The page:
As it should be

Saturday June 24, 2006

I finished scrubbing the kitchen counters and top cabinets today and started on the base cabinets even though I didn’t have my kneeler with me. Silly. Half way through the first of them my knees started protesting. No harm done, except to my pride, and I stopped immediately to prevent any damage. I’ll buy a new kneeler before I continue with that task.

It’s hard, sometimes, to have to admit you can’t just do the things you used to do without thinking about it. Generally speaking I’m pretty good about mobility and endurance problems, working in short spells and taking frequent breaks. Just now, though, I’m wanting to get the job done and am feeling some impatience with my body’s reluctance to keep up.

Hey ho. It’s a case of the spirit being willing while the flesh freaks, I suppose.

I enjoyed the chance to be in the house alone, though. There’s more to taking over a new place than cleaning and painting. I need to get the feel of it, to learn the boundaries, the sounds and the silences and to come to terms with them.

Graham has been concerned that I’ll find noises from the neighbours a burden. Not so, thankfully. Sitting by the open french doors with my sandwich lunch the Saturday afternoon I could hear the kids in one or two houses playing in their gardens, and someone was playing a radio by an open window. I found that my mindset switched instantly and effortlessly back to the way I operated when I lived in London, filtering it all out and following a live and let live pattern.

I honestly don’t think I’m going to find it a problem and, when I reported back to Graham, I said so.

“Mind you,” I said. “I was sitting there in complete silence. Normally I’d be playing something soft and Mozarty to keep me company, or listening to a radio play or something. You just have to take town living on its own terms.”

“You’re full of surprises sometimes and you’re right, of course. Country noises are at least as intrusive, what with tractors, farm machinery and petrol mowers and all. You can take this radio over with you when you go tomorrow, though, for a bit of company.”

There’s more than a little about the house and its location that reminds me of London living. The dark wooden staircase reaching all the way to the top of the house takes me back to my bedsit and small apartment days when I lived in very similar though much larger Victorian town houses. The difference here is that instead of just one room and use of a shared bathroom I have the whole house to myself. I’m finding myself feeling more and more at home there, and looking forward to living there permanently.

We’ll not really know how permanent the initial feeling of permanence will be until we’ve lived there together for a while. I’m not daunted by the prospect either of living there for a long, long time, or moving on again after a couple of years. Just so long as we stay in Somerset, and we’re both fiercely determined not to move away from Somerset at least while Graham is working. When he comes to retire that may change. Financially, it looks already as if we’ve chosen well. I looked through the property pages of the local newspaper when I got back to the caravan and it’s clear that, cleaned, painted and furnished, and with a bit of work on the gardens, we could make a gross profit of between thirty and forty thousand quid on the house right now. Even allowing for the expenses of selling and buying property, that’s a handsome return by anyone’s reckoning.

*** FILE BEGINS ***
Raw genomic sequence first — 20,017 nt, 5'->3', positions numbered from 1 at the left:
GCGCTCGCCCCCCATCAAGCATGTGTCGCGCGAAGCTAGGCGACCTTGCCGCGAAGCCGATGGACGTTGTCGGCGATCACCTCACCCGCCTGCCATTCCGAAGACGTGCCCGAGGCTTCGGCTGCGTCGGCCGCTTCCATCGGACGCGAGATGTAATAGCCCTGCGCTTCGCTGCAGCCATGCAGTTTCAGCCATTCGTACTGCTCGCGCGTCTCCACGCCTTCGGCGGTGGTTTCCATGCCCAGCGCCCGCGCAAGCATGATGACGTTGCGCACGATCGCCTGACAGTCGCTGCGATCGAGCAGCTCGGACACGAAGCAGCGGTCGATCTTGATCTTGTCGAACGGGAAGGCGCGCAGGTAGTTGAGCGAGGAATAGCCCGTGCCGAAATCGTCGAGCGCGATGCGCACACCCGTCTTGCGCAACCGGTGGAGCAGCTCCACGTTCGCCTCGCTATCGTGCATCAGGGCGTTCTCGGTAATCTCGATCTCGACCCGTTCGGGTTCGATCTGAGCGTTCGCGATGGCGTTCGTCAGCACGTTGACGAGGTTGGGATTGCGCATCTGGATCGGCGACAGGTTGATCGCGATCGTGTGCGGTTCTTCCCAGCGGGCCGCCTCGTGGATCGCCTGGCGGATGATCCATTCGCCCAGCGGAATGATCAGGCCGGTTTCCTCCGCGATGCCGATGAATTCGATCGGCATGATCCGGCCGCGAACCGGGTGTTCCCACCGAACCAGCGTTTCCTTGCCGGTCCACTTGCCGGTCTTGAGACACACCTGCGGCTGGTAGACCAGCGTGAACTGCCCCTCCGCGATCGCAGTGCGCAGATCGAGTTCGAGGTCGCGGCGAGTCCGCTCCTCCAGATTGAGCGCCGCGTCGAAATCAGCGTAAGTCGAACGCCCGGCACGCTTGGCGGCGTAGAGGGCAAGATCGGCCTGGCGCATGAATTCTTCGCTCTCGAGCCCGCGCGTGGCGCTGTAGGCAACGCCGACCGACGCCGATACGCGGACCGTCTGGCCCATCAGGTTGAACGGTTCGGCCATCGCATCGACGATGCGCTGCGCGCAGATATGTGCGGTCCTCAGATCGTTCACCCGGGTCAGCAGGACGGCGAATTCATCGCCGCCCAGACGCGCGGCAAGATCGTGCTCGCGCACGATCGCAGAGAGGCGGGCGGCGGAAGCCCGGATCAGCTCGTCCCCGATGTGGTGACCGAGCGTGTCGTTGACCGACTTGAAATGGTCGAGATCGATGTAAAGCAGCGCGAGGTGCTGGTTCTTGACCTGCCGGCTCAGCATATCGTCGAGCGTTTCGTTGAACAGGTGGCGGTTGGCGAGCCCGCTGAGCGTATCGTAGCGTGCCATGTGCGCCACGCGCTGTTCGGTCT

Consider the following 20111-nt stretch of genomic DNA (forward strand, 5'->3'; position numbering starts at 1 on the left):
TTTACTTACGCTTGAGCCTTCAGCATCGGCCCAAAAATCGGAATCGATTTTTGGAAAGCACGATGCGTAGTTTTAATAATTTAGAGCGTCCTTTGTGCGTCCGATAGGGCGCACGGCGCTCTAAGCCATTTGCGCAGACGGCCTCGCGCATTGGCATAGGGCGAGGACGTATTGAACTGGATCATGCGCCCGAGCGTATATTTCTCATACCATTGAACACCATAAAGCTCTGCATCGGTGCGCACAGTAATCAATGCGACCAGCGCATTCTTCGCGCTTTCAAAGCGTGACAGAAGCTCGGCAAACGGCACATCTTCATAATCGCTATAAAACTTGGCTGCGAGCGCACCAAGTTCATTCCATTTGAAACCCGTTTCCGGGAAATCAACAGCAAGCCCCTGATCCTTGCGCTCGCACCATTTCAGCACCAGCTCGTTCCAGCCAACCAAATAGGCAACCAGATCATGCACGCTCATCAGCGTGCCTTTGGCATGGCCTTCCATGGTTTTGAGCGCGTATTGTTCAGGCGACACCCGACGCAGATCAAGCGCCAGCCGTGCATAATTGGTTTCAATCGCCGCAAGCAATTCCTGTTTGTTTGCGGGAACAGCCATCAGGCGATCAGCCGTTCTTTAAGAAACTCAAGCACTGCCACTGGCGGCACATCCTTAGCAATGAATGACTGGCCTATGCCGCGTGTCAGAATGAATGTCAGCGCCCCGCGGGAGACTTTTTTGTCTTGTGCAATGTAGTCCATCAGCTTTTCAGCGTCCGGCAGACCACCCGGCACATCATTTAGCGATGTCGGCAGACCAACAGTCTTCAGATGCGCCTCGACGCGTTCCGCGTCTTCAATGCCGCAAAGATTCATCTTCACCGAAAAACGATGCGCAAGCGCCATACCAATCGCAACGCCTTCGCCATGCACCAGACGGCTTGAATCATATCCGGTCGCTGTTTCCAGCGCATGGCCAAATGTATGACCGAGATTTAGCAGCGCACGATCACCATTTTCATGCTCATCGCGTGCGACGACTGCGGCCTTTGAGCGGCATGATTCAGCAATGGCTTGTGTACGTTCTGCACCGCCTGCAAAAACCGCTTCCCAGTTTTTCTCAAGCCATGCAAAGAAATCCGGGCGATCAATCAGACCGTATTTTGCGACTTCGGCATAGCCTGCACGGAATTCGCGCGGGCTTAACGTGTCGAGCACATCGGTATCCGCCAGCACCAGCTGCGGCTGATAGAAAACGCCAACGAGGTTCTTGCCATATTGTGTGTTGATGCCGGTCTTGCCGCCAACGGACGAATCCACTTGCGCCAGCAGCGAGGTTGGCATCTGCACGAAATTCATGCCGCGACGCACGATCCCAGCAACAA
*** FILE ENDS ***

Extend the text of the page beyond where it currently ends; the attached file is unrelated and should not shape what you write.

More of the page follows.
Not that that’s going to happen. I want a good long period with my things about me and lots of outings to learn my way around the town and the surrounding countryside. On one side of us we have the Quantock Hills and on the other the Somerset Levels, stretching out fen-style for miles and miles. Somewhere close by, out of sight and sound, the sea waits to be discovered, too, with long stretchs of salt marsh to explore.

I’m not proposing to do much if any work at all when I go over to the house tomorrow. I shall air the place through, off-loading some more of the clinging odour of air fresheners, and play some quiet classical music on the radio while taking a coffee and a sandwich. There’s a bit of paper work to be done, including signing the official transfer form that registers the house in our names and authorizes the release of the deeds from our solicitor into our safe keeping. It’s a funny thing, but in a few weeks, when we’re established and my daily routines begin to work themselves out, all of this will fade away. Which is as it should be.

Sitting quietly in a corner of the bar this evening I was shaken out of a mild reverie when one of the staff bellowed his beery hello right into my ear. I’d been mungering over the trigger line of a new poem and, as it disappeared, I could have murdered the intrusive blighter there and then. The poem is lost, of course. In consolation I count the continued presence of poetry in my life a blessing even if some clumsy person from Porlock did cause this instance of it to be aborted. Some writers can produce poems in bars. I can’t. I need my own private space and my own things about me when I work. Which, again, is as it should be.



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